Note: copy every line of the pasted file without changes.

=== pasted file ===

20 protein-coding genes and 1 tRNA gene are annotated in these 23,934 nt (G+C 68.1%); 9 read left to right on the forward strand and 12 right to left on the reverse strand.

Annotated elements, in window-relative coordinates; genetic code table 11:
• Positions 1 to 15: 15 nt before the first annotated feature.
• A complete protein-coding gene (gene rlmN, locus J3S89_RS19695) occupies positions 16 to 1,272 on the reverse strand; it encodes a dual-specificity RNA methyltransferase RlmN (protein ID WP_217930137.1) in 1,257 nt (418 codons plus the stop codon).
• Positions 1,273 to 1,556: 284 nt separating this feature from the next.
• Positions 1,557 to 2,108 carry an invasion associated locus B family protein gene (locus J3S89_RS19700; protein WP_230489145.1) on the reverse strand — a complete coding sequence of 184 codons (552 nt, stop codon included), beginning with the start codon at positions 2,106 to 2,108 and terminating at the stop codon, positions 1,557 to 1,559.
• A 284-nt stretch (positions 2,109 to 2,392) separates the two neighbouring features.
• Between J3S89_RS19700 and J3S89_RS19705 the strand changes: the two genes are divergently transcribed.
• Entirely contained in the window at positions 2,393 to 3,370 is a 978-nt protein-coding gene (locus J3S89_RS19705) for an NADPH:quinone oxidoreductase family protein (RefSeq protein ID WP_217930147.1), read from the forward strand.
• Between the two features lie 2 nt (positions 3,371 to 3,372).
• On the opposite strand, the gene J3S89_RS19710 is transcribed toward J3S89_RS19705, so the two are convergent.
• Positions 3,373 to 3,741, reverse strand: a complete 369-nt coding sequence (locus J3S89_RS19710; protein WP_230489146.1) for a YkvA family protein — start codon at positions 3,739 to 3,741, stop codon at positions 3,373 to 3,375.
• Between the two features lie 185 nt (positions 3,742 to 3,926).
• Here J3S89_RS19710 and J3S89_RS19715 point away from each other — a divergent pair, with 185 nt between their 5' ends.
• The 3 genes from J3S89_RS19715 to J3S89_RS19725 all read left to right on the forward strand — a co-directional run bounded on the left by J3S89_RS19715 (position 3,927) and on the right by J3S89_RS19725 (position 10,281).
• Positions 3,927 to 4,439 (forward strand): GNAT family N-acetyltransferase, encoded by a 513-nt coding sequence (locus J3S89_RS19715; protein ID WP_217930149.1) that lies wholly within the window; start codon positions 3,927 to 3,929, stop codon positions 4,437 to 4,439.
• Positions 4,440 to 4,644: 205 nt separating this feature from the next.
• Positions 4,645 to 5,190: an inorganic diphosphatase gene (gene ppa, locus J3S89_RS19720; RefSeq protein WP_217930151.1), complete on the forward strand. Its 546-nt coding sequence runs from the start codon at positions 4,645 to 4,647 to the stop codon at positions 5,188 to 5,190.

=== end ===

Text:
20 protein-coding genes and 1 tRNA gene are annotated in these 23,934 nt (G+C 68.1%); 9 read left to right on the forward strand and 12 right to left on the reverse strand.

Annotated elements, in window-relative coordinates; genetic code table 11:
• Positions 1 to 15: 15 nt before the first annotated feature.
• A complete protein-coding gene (gene rlmN, locus J3S89_RS19695) occupies positions 16 to 1,272 on the reverse strand; it encodes a dual-specificity RNA methyltransferase RlmN (protein ID WP_217930137.1) in 1,257 nt (418 codons plus the stop codon).
• Positions 1,273 to 1,556: 284 nt separating this feature from the next.
• Positions 1,557 to 2,108 carry an invasion associated locus B family protein gene (locus J3S89_RS19700; protein WP_230489145.1) on the reverse strand — a complete coding sequence of 184 codons (552 nt, stop codon included), beginning with the start codon at positions 2,106 to 2,108 and terminating at the stop codon, positions 1,557 to 1,559.
• A 284-nt stretch (positions 2,109 to 2,392) separates the two neighbouring features.
• Between J3S89_RS19700 and J3S89_RS19705 the strand changes: the two genes are divergently transcribed.
• Entirely contained in the window at positions 2,393 to 3,370 is a 978-nt protein-coding gene (locus J3S89_RS19705) for an NADPH:quinone oxidoreductase family protein (RefSeq protein ID WP_217930147.1), read from the forward strand.
• Between the two features lie 2 nt (positions 3,371 to 3,372).
• On the opposite strand, the gene J3S89_RS19710 is transcribed toward J3S89_RS19705, so the two are convergent.
• Positions 3,373 to 3,741, reverse strand: a complete 369-nt coding sequence (locus J3S89_RS19710; protein WP_230489146.1) for a YkvA family protein — start codon at positions 3,739 to 3,741, stop codon at positions 3,373 to 3,375.
• Between the two features lie 185 nt (positions 3,742 to 3,926).
• Here J3S89_RS19710 and J3S89_RS19715 point away from each other — a divergent pair, with 185 nt between their 5' ends.
• The 3 genes from J3S89_RS19715 to J3S89_RS19725 all read left to right on the forward strand — a co-directional run bounded on the left by J3S89_RS19715 (position 3,927) and on the right by J3S89_RS19725 (position 10,281).
• Positions 3,927 to 4,439 (forward strand): GNAT family N-acetyltransferase, encoded by a 513-nt coding sequence (locus J3S89_RS19715; protein ID WP_217930149.1) that lies wholly within the window; start codon positions 3,927 to 3,929, stop codon positions 4,437 to 4,439.
• Positions 4,440 to 4,644: 205 nt separating this feature from the next.
• Positions 4,645 to 5,190: an inorganic diphosphatase gene (gene ppa, locus J3S89_RS19720; RefSeq protein WP_217930151.1), complete on the forward strand. Its 546-nt coding sequence runs from the start codon at positions 4,645 to 4,647 to the stop codon at positions 5,188 to 5,190.